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  1. #14
    Join Date
    Mar 2001
    Posts
    288

    In that case negotiate a decrease in price based on replacing the furnace, then hire YOUR OWN quality contractor that will install good equipment for you. For example get three QUALITY contractors to bid replacement, then based on the estimates you receive take that off the asking price of the house. You may want to consider a high efficiency heat pump or a 90% furnace. It will be worth the extra money.

    DO NOT force the original owners to REPLACE the furnace themselves...they will put in the cheapest junk they can find...who wants to spend money on a house they are dumping?

    To sum it up, get the owners to subtract a reasonable amount from their asking price and then hire a good company that will do a good job installing good equipment and high efficiency is worth considering...

  2. #15
    Join Date
    Aug 2002
    Location
    Southold.calm
    Posts
    5,704
    Don’t get greedy.

    Replacement cost of the HX is one thing.

    All new unit is something else.

  3. #16
    Join Date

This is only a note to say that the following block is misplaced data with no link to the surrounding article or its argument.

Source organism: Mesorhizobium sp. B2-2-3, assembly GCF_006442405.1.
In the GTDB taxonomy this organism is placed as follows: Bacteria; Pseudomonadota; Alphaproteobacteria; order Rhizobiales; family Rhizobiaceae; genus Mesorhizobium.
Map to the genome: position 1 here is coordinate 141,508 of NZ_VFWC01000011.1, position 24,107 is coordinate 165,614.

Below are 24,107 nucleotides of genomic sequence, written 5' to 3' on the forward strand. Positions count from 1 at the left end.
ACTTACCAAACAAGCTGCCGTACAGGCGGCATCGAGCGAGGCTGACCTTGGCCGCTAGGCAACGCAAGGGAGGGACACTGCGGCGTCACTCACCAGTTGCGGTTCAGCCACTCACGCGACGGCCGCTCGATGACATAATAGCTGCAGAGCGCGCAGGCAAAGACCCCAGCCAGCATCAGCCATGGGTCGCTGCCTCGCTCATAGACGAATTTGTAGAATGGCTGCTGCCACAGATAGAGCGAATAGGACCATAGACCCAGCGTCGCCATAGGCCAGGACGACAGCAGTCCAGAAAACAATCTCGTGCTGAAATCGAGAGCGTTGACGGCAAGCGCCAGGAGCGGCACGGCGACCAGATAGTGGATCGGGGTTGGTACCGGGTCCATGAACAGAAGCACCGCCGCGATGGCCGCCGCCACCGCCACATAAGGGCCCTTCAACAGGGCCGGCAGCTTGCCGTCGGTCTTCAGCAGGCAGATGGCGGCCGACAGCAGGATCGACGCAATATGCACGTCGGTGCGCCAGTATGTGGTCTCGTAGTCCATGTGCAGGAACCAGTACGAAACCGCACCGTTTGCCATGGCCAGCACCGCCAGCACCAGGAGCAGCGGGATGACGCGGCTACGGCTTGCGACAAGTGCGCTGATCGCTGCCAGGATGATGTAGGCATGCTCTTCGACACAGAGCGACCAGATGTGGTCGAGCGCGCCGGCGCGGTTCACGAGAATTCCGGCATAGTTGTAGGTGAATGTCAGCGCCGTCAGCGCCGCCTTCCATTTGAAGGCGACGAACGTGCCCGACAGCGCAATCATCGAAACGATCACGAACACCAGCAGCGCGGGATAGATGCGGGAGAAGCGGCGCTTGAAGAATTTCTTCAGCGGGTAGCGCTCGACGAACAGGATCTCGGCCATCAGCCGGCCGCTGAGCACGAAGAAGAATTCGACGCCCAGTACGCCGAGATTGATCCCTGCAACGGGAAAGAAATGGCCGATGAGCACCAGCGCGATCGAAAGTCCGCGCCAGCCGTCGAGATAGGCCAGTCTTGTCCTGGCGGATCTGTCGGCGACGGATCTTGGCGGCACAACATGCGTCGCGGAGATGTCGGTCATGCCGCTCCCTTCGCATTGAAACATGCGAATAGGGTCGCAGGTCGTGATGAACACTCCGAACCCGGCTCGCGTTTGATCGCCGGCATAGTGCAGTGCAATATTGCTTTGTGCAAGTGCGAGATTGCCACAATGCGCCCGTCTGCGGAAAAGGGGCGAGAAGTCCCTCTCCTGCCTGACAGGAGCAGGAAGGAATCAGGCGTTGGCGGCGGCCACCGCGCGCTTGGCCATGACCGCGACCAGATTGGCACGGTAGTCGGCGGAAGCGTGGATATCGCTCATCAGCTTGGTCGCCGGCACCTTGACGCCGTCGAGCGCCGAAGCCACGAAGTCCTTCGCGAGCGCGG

May 2001
    Location
    Kansas City
    Posts
    2,729
    Its not illegal since you the buyer is aware of the problem. Do you have an Agent? You have the option of asking for new furnace or monetary compensation in your unacceptable condition resolution. If they say no you can break the contract and walk but you only have like 10 days after your inspection. If you don't have a Realtor get on quick, it doesn't cost the buyer anything. The seller pays both Agents commissions. If you walk on the house they have to disclose every thing your inspection found, so you have the upper hand.

  4. #17
    Join Date
    Sep 2004
    Location
    Memphis
    Posts
    2,502
    Originally posted by me4get
    Real Estate rules require full disclosure, if something is kept from the buyer, they have recourse against the seller and agent.
    I live in Memphis & full disclsure is exactly right. They'll give the seller a form that you have to list anything that you know is wrong with a house. By not listing this, your definitely doing wrong.

    One of my techs did a furnace inspection right at closing one time & signed off that everything was safe. About a month later I get a call that its out so I go check & tell them the exchanger is bad. My company put em in a new furnace free for that screw up. I didnt know what would happen if I backed away not doing anything, but I didnt wanna have to deal with lawyers plus I thought it was the right thing to do. The way I see it, if your buying a house & your spending that much money, you deserve to have a safe furnace.
    Life is like a jar of jalapenos. What you do today might burn your ass tomorrow.

  5. #18
    Join Date
    Aug 2002
    Location
    Southold.calm
    Posts
    5,704
    Originally posted by me4get
    Real Estate rules require full disclosure, if something is kept from the buyer, they have recourse against the seller and agent.